Manziel or Hoyer? The Choice is Clear

The Cleveland Browns have had one of the most interesting training camp quarterback competitions in recent memory, and it took an interesting turn today.

Brian Hoyer had taken every first-team rep in camp until today, when Johnny Manziel took all of the reps with the first string. While many fans have jumped to the conclusion that Manziel is closing the gap, coach Mike Pettine said this was the plan from the start; the two will go back-and-forth taking the starting snaps on a day-to-day basis. Pettine would not commit to a starter for Saturday’s preseason opener at Detroit.

The competition all comes down to the basic factor of risk versus reward. Brian Hoyer is a serviceable NFL quarterback. He’s not mobile, doesn’t have the best arm and won’t do anything spectacular, but he’s a highly intelligent player who can get the job done (3-0 last season). His risk is low, his reward is minimal. Johnny Manziel, on the other hand, is high-risk, high-reward. While Hoyer’s game shows little flash, the rookie Manziel’s radiates like the sun. The Heisman Trophy winner can make plays with both his rocket arm and speedy legs. He’s a high-profile guy both on the field and off, and has inspired his own cult following of sorts; even fans of the other 31 teams love “Johnny Football”. He leads the NFL in jersey sales and his “Money Manziel” shirts are coming off the racks at blistering speeds. LeBron James, Floyd Mayweather and Drake are some of his biggest fans.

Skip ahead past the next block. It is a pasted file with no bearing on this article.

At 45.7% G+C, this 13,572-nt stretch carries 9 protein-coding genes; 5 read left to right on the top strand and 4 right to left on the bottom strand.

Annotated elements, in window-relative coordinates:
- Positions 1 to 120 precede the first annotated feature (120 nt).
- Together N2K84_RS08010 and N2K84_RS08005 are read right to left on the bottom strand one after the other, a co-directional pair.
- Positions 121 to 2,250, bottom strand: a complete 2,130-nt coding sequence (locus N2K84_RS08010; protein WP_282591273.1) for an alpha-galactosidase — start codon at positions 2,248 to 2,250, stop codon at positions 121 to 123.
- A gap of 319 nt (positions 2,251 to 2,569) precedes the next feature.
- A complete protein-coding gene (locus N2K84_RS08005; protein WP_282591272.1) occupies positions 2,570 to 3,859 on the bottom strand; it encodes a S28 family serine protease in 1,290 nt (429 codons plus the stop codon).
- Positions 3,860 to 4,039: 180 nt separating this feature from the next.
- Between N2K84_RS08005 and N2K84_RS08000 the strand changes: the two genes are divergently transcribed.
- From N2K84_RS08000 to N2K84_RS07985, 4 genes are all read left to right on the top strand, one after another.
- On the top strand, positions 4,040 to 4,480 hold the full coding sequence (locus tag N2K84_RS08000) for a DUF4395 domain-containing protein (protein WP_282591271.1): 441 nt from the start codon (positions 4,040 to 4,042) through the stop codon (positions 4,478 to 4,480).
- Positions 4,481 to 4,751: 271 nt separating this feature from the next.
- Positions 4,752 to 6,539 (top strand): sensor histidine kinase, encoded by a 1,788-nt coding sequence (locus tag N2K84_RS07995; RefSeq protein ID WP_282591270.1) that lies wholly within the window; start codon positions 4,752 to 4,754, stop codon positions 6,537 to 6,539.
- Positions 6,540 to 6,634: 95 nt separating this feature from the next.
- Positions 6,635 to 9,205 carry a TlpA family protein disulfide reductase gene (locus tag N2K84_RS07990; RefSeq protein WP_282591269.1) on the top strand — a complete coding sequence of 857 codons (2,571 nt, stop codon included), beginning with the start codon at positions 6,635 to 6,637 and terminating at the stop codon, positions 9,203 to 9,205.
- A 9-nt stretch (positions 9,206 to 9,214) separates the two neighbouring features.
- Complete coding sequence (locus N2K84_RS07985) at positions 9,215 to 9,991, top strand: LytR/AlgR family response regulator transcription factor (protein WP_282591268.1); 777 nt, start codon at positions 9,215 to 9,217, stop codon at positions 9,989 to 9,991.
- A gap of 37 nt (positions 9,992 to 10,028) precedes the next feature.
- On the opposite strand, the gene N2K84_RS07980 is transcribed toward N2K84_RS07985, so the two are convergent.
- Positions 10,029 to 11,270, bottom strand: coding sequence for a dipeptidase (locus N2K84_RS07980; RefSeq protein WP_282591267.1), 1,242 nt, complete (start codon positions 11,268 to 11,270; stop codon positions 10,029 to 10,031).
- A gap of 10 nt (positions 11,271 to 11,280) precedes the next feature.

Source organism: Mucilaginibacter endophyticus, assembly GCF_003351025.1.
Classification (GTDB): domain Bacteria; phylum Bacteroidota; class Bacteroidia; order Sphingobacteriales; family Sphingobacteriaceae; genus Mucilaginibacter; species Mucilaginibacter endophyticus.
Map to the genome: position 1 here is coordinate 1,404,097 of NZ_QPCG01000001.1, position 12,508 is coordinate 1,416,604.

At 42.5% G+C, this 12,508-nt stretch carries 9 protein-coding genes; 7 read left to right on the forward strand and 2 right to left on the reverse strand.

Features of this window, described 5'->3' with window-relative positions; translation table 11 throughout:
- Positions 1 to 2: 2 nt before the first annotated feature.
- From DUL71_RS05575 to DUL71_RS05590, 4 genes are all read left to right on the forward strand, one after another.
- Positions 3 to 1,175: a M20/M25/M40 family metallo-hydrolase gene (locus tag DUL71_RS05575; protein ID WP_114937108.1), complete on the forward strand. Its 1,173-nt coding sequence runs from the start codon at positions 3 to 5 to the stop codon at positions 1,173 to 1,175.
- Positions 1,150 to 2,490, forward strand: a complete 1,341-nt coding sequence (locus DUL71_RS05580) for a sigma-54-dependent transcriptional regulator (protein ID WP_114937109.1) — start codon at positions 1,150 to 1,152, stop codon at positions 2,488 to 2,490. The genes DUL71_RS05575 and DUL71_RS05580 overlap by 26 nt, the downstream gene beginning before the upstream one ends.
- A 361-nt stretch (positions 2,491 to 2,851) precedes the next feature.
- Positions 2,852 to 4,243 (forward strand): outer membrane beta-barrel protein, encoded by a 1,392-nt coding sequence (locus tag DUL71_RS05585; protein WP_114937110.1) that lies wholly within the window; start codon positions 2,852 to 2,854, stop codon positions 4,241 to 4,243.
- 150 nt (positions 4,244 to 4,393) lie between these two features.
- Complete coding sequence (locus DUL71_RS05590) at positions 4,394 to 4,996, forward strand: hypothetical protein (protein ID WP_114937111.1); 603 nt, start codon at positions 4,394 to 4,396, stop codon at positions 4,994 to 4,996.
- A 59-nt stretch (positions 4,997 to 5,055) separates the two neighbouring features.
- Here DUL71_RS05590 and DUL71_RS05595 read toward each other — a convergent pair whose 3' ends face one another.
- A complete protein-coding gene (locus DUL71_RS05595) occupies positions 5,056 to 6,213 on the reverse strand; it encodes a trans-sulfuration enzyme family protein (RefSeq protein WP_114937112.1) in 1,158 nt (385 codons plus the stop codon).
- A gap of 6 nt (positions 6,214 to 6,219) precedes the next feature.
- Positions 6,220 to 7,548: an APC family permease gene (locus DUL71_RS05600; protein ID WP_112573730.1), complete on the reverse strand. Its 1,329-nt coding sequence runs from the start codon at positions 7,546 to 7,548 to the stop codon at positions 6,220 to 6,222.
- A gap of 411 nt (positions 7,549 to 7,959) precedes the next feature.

The high-profile nature of Johnny Manziel is most likely hurting him a bit in this QB battle. Naturally, the Browns have many more questions and concerns about him than they do about Brian Hoyer. The partying is the key concern. Before training camp, Johnny Football was “Johnny Life of the Party,” hitting up Las Vegas for a couple of weekends, most notably Memorial Day weekend. Multiple “sources” reported that the Cleveland organization was extremely concerned about his lifestyle, saying that the parties were holding him back from progressing as a quarterback. Now, since Brian Hoyer hasn’t been seen in photos at nightclubs, he gets an edge in the intangible part of the fight for first string.

However, the lifestyle part of this decision is being scrutinized far too heavily by media members, fans and the Browns. Since the rookie was going a little too hard on the weekends (weekends that he had no football activities, mind you), Hoyer is being seen as the grizzled veteran. Those people forget that he has only started four NFL games. In those four games, he has seven touchdowns and six interceptions, with a QB rating of 74.2. Experienced, quality starter? Not at all, he’s more like a Jake Locker-Blaine Gabbert type. Cleveland will never make it to the postseason if they play it safe all season long.

Manziel won’t be a Pro Bowler right away, and he certainly won’t take the Browns to the promised land immediately either. However, in the situation he’s in, the best way to develop him into a star in the NFL is to start him right away. This isn’t like Aaron Rodgers waiting behind Brett Favre, or Steve Young waiting behind Joe Montana. If Manziel is going to be the franchise QB, which we all know is a foregone conclusion, why should he have to wait behind a formerly undrafted player who has done nothing to show he could be a star passer in the league?

Brian Hoyer is a hard worker who has survived in the NFL longer than most undrafted free agents do. But if you disregard the off-the-field actions of Johnny Manziel for a minute and simply compare the two skill sets, the choice of who to start is clear as day. Manziel will mature and grow up just like any 21-year old kid does. When he does, Cleveland will be glad he’s under center at the stadium near Lake Erie.


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